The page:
City Councilor Ricardo Arroyo, a former public defender who is known as a police reform stalwart on Boston’s legislative body, announced his run for Suffolk district attorney Tuesday morning.
Arroyo is the first candidate to formally enter the race to replace Rachael Rollins, who was sworn in last month as US attorney for Massachusetts. Flanked by city councilors, past and present, as well as pastors and community organizers, Arroyo pledged to build off of Rollins’s progressive reforms.
“We cannot afford to go backwards or stagnate. We must continue her reforms which have been proven to work and we must continue to move Suffolk County forward on criminal justice reform,” Arroyo said at a news conference in Roslindale.
“I’m committed to a system that reduces racial and class disparity and holds people accountable for harm while also offering healing or restoration for those impacted by the system,” he said.
“The success of any prosecutor depends on keeping people safe, I know that,” Arroyo added. “But that can be done without infringing on civil liberties, criminalizing people of color, or mistaking punishment for the only form of justice.”
A 34-year-old scion of a well-known political family in Boston, Arroyo made his announcement at a Roslindale plaza. Afterward, he planned to visit the Louis D. Brown Peace Institute, which provides services to families of homicide victims, and Gavin House, which provides addiction recovery services.
Kevin Hayden, appointed by Governor Charlie Baker to complete Rollins’s term, which expires later this year, filed campaign paperwork on Jan. 28 with the state’s Office of Campaign and Political Finance. But he said last week on GBH’s “Greater Boston” he’s still mulling over whether to run for a full term.
Hayden previously worked in the office as an assistant district attorney from 1997 to 2008. Before his latest appointment, he had been chairman of the state’s Sex Offender Registry Board since 2015.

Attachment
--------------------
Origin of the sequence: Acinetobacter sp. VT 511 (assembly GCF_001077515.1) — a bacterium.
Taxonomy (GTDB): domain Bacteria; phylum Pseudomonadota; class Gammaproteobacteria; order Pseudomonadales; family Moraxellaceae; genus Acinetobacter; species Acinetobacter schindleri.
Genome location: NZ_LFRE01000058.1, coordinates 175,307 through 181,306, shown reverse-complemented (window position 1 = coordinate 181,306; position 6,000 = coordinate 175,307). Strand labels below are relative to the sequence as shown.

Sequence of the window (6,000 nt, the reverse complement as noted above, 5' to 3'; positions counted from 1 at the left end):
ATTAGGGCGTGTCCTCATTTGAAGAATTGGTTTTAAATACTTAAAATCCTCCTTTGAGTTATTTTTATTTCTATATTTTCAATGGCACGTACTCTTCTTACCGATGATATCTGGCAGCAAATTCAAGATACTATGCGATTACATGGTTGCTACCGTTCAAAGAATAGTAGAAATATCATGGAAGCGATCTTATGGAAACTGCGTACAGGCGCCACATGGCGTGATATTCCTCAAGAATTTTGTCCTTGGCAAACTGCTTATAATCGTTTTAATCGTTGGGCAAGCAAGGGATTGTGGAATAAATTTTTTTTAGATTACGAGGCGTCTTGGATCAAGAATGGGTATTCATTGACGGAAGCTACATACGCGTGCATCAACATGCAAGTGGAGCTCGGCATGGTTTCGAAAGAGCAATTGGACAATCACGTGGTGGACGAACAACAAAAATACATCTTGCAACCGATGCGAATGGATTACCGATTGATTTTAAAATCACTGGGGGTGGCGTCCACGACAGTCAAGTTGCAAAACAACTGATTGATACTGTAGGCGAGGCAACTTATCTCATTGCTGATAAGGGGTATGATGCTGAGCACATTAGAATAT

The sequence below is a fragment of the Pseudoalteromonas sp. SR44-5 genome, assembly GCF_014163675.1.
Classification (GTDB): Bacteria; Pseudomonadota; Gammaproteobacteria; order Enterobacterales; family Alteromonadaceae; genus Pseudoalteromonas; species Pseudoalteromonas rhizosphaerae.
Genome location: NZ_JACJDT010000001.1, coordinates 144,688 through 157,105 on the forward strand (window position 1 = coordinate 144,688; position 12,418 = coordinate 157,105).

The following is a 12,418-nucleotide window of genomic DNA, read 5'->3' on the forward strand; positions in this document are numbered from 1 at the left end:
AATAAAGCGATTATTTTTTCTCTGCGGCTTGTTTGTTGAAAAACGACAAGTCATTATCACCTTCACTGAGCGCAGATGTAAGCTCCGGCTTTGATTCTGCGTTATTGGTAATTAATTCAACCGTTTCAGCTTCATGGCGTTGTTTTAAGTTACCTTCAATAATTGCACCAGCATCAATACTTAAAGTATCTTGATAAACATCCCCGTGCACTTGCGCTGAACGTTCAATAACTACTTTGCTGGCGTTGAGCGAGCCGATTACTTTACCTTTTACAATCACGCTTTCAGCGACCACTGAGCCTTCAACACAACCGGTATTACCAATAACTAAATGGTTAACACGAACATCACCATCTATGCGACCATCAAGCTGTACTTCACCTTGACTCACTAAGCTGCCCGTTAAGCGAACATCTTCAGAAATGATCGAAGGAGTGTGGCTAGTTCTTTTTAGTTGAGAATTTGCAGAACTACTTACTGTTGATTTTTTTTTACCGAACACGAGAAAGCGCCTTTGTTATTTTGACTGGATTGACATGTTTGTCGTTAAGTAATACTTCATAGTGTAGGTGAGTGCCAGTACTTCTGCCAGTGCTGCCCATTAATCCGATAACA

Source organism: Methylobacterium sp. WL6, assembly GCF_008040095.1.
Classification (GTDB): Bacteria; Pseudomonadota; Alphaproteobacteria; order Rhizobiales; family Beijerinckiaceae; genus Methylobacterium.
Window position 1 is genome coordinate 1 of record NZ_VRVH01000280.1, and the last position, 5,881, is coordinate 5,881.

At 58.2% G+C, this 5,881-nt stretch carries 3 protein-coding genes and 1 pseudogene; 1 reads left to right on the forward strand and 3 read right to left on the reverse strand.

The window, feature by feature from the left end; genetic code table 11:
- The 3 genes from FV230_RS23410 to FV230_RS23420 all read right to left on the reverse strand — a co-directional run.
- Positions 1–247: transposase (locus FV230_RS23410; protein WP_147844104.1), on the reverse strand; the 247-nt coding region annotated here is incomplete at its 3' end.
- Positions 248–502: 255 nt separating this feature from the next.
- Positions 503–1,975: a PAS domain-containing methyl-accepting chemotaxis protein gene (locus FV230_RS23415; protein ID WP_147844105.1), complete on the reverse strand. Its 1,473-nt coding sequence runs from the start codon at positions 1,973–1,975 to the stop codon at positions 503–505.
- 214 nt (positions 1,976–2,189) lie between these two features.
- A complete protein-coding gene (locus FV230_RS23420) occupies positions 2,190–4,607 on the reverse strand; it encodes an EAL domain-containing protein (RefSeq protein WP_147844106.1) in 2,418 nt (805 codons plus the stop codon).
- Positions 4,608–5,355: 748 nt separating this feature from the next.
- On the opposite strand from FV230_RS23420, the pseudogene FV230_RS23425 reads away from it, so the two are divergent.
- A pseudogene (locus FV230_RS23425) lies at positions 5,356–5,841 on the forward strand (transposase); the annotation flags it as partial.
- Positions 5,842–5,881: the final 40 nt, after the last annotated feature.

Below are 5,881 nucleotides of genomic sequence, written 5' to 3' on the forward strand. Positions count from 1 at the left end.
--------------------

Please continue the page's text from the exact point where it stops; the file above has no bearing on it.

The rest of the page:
Arroyo, a Boston native who lives in Hyde Park, graduated from the Massachusetts College of Liberal Arts and went to law school at Loyola University Chicago.
His father, Felix D. Arroyo, was the city’s first Latino councilor and currently serves as the Suffolk register of probate. Ricardo’s brother, Felix G. Arroyo, is a former city councilor and mayoral candidate who in 2017 was fired from his job as the city’s health and human services chief in the wake of sexual harassment allegations that he denies.
As a councilor, Ricardo Arroyo is known as a progressive, advocating for police reform with teeth, pushing to rein in overtime costs for the department, and calling for the dismantling of a controversial gang database used by Boston police.
He also helped spearhead legislation that changed the way police in Boston respond to crowd control situations. The City Council passed an ordinance restricting police in their use of chemical agents such as tear gas and projectiles like sponge rounds to control crowds. Then-acting mayor Kim Janey signed the measure into law last year.
At times, Arroyo has framed police accountability as an issue that is personal for him. At a news conference in front of the State House in 2020, Arroyo broke down in tears as he shared a police encounter he had as a teenager where a trooper pointed a gun at him during a vehicle stop, after Arroyo got lost after visiting Providence.
“In that moment, time stopped for me,” Arroyo said. “I thought about my parents, my father, the things I had not told people, about the people I wanted to see again. I thought about things I wanted for myself. Things I wanted to see for myself.”
Also in 2020, he urged the city to declare racism a public health emergency. Months later, then-mayor Martin J. Walsh did just that.